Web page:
Changing the stigma to get young people into manufacturing careers

Local News

Right now, there are 200 machinist jobs available around Youngstown with no one qualified to fill them.

The positions start at $13 to $16 an hour and could be $25 to $30 an hour jobs in five to six years. The problem is getting young people interested and into trade schools, which was why earlier on Monday, Ohio Lieutenant Governor Jon Husted visited Youngstown.

He spent his afternoon touring Brilex Industries with plant manager Ryan Engelhardt.

“We’re building an overhead roof for the Texas Rangers stadium right now and it’s nearing completion,” Engelhardt said.

The visit was part of Husted’s Workforce Tour. He’s traveling Ohio to meet people running manufacturing plants and the state’s career and technical centers.

“We have plenty of training programs, we have plenty of work, we have plenty of jobs, we just don’t have plenty of people enrolled in those,” Husted said.

“That problem for us is continuing to get the workforce we need into the talent pipeline, into the local schools, into the tech centers,” Engelhardt said.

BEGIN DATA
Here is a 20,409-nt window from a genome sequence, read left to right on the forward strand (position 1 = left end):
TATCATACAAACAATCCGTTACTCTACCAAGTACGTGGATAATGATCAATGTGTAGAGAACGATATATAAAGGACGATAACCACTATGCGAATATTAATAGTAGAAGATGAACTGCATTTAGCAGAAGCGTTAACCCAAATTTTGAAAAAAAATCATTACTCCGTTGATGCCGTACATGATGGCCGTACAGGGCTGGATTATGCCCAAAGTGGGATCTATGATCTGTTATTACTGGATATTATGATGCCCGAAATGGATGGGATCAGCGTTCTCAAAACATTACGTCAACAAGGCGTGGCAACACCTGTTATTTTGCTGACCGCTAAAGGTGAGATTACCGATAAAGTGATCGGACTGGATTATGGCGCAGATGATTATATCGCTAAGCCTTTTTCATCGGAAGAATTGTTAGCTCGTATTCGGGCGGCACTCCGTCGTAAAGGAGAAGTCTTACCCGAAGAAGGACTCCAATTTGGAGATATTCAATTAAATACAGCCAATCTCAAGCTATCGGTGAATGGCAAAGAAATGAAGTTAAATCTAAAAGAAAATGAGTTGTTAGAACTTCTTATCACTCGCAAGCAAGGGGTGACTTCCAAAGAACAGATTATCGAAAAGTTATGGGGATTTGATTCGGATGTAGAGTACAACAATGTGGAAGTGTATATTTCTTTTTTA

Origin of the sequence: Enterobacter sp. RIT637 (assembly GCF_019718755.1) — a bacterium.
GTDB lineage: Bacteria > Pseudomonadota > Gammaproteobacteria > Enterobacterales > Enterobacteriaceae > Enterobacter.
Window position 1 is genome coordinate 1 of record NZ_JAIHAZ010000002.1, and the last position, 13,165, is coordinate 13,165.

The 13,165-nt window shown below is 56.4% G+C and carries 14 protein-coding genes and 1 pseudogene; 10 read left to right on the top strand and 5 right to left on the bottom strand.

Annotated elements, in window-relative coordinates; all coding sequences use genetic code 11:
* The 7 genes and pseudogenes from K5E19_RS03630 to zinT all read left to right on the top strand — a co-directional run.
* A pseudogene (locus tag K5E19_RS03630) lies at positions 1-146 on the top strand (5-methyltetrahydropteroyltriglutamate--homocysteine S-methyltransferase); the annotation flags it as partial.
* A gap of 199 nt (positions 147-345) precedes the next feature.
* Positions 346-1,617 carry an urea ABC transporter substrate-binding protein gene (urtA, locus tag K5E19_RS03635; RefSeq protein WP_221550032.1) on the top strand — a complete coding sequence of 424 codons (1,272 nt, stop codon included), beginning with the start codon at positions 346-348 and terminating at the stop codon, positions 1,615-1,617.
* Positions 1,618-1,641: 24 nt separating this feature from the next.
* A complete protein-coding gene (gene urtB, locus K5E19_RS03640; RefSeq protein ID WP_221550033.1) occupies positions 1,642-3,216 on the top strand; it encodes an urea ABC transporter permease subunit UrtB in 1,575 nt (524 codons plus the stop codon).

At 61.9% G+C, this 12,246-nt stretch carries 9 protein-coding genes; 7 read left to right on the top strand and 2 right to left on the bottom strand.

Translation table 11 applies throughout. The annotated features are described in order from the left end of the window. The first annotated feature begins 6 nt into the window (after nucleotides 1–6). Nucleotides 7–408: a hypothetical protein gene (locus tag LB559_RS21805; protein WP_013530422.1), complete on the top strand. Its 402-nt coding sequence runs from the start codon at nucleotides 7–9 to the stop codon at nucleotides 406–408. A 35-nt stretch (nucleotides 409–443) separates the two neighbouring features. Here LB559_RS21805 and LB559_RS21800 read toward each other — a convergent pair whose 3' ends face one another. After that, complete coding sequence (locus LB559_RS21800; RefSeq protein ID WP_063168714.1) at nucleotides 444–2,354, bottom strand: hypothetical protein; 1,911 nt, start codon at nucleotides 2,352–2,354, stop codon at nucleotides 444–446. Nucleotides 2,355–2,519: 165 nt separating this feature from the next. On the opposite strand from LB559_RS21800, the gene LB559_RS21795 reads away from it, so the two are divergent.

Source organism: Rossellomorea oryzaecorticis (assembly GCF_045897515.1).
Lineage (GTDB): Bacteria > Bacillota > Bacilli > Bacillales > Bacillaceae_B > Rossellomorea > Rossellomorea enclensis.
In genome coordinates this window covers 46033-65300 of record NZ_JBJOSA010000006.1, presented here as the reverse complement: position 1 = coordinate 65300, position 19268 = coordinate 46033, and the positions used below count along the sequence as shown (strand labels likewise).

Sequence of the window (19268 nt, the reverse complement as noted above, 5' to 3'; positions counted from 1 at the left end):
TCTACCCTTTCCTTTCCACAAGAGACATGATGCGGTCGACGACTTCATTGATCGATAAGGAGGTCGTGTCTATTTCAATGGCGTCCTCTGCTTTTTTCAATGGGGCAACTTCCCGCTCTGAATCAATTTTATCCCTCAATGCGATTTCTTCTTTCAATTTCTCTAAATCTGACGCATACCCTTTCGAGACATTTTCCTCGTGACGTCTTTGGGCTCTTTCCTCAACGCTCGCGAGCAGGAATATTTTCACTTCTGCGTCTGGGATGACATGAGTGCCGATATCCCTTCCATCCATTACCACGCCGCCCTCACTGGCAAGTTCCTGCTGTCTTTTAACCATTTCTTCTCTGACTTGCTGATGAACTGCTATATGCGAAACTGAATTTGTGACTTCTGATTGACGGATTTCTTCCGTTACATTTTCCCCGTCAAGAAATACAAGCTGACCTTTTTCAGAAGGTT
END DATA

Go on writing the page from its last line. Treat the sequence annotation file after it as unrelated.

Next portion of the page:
Engelhardt told Husted about the Mahoning Valley Manufacturers Coalition — 40 companies working together to encourage young people to consider a career in manufacturing.

“We’ve got seven apprentices currently running, so two years ago we had zero. So I would say, yes, it is currently working,” Engelhardt said.

Convincing young people that manufacturing is a viable career was part of a roundtable discussion later on. Husted has already talked with the Ohio Manufacturers’ Association about what’s being done around Youngstown.

“About using the model you have here, supporting that model,” he said.

“The other area, since you asked where you could help, is policy,” said Traci Hostetler, with the Mahoning County Educational Service Center.

She told Husted her goal is to get students credentialed but still, they must pass the required testing to graduate.

“Perhaps they don’t need both — end-of-course exams and industry credentials. One pathway to graduation should sort of outrule the other,” Hostetler said.

“We’re not getting the folks there because I truly believe that the stigma is it’s an old steel mill,” Engelhardt said.

He asked Husted to help change that stigma.

“There’s no manufacturer here for a manufacturer that belongs to the MVMC that doesn’t care about safety, that doesn’t care about the quality of the atmosphere, of their workforce,” Engelhardt said.

Husted reminded everyone that training for manufacturing jobs is free — paid for by tax dollars. If you’d like to enroll in training, you can do so on the Ohio Means Jobs website.

The state is sponsoring In-Demand Jobs Week May 6 through 10 as a way to promote work in manufacturing.

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